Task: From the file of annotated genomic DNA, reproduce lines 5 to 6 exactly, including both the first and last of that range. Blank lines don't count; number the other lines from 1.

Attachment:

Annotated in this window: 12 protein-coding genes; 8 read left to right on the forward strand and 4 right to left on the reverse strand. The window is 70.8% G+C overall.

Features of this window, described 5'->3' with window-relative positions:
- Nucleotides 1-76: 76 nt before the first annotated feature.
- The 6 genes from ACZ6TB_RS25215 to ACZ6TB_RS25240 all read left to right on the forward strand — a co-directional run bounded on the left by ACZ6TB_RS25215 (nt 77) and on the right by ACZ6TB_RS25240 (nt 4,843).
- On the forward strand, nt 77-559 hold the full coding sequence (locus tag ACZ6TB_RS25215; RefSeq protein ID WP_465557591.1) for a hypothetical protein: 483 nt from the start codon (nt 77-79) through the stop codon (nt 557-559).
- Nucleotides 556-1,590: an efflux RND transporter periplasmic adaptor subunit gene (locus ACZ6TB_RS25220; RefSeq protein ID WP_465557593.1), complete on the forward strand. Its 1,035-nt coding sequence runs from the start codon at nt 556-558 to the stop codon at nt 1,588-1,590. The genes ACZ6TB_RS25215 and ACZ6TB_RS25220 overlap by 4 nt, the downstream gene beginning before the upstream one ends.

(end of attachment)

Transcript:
- On the forward strand, nt 77-559 hold the full coding sequence (locus tag ACZ6TB_RS25215; RefSeq protein ID WP_465557591.1) for a hypothetical protein: 483 nt from the start codon (nt 77-79) through the stop codon (nt 557-559).
- Nucleotides 556-1,590: an efflux RND transporter periplasmic adaptor subunit gene (locus ACZ6TB_RS25220; RefSeq protein ID WP_465557593.1), complete on the forward strand. Its 1,035-nt coding sequence runs from the start codon at nt 556-558 to the stop codon at nt 1,588-1,590. The genes ACZ6TB_RS25215 and ACZ6TB_RS25220 overlap by 4 nt, the downstream gene beginning before the upstream one ends.